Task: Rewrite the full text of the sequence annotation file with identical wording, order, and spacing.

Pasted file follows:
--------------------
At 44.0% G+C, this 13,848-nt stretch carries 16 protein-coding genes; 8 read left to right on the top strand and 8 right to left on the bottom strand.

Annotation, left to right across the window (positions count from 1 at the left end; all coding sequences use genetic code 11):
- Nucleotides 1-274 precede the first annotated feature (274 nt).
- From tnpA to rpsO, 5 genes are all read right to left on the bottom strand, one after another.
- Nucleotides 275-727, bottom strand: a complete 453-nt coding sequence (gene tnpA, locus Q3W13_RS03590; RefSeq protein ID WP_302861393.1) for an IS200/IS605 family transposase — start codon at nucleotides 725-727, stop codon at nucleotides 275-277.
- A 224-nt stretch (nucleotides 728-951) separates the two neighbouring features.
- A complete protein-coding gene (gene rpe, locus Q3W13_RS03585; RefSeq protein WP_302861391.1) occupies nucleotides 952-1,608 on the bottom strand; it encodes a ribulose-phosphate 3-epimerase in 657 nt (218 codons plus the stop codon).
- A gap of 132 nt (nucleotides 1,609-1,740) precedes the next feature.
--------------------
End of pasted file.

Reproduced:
At 44.0% G+C, this 13,848-nt stretch carries 16 protein-coding genes; 8 read left to right on the top strand and 8 right to left on the bottom strand.

Annotation, left to right across the window (positions count from 1 at the left end; all coding sequences use genetic code 11):
- Nucleotides 1-274 precede the first annotated feature (274 nt).
- From tnpA to rpsO, 5 genes are all read right to left on the bottom strand, one after another.
- Nucleotides 275-727, bottom strand: a complete 453-nt coding sequence (gene tnpA, locus Q3W13_RS03590; RefSeq protein ID WP_302861393.1) for an IS200/IS605 family transposase — start codon at nucleotides 725-727, stop codon at nucleotides 275-277.
- A 224-nt stretch (nucleotides 728-951) separates the two neighbouring features.
- A complete protein-coding gene (gene rpe, locus Q3W13_RS03585; RefSeq protein WP_302861391.1) occupies nucleotides 952-1,608 on the bottom strand; it encodes a ribulose-phosphate 3-epimerase in 657 nt (218 codons plus the stop codon).
- A gap of 132 nt (nucleotides 1,609-1,740) precedes the next feature.